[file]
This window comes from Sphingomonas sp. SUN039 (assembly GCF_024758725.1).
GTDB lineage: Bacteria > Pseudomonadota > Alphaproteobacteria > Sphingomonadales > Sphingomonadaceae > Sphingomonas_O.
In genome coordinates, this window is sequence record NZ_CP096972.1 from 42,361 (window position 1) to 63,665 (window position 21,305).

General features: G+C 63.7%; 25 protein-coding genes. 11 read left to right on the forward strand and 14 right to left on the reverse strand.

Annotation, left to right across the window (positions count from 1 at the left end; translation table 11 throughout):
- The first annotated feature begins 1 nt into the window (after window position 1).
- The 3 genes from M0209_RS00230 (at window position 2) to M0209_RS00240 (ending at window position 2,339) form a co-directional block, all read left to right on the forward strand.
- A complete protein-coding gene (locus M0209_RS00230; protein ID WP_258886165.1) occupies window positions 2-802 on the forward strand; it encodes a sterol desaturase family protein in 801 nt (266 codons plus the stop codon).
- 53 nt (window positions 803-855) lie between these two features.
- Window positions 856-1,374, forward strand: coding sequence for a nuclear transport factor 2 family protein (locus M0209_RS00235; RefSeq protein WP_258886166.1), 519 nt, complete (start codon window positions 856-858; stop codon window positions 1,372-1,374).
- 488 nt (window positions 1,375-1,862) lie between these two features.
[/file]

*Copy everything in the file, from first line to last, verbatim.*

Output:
This window comes from Sphingomonas sp. SUN039 (assembly GCF_024758725.1).
GTDB lineage: Bacteria > Pseudomonadota > Alphaproteobacteria > Sphingomonadales > Sphingomonadaceae > Sphingomonas_O.
In genome coordinates, this window is sequence record NZ_CP096972.1 from 42,361 (window position 1) to 63,665 (window position 21,305).

General features: G+C 63.7%; 25 protein-coding genes. 11 read left to right on the forward strand and 14 right to left on the reverse strand.

Annotation, left to right across the window (positions count from 1 at the left end; translation table 11 throughout):
- The first annotated feature begins 1 nt into the window (after window position 1).
- The 3 genes from M0209_RS00230 (at window position 2) to M0209_RS00240 (ending at window position 2,339) form a co-directional block, all read left to right on the forward strand.
- A complete protein-coding gene (locus M0209_RS00230; protein ID WP_258886165.1) occupies window positions 2-802 on the forward strand; it encodes a sterol desaturase family protein in 801 nt (266 codons plus the stop codon).
- 53 nt (window positions 803-855) lie between these two features.
- Window positions 856-1,374, forward strand: coding sequence for a nuclear transport factor 2 family protein (locus M0209_RS00235; RefSeq protein WP_258886166.1), 519 nt, complete (start codon window positions 856-858; stop codon window positions 1,372-1,374).
- 488 nt (window positions 1,375-1,862) lie between these two features.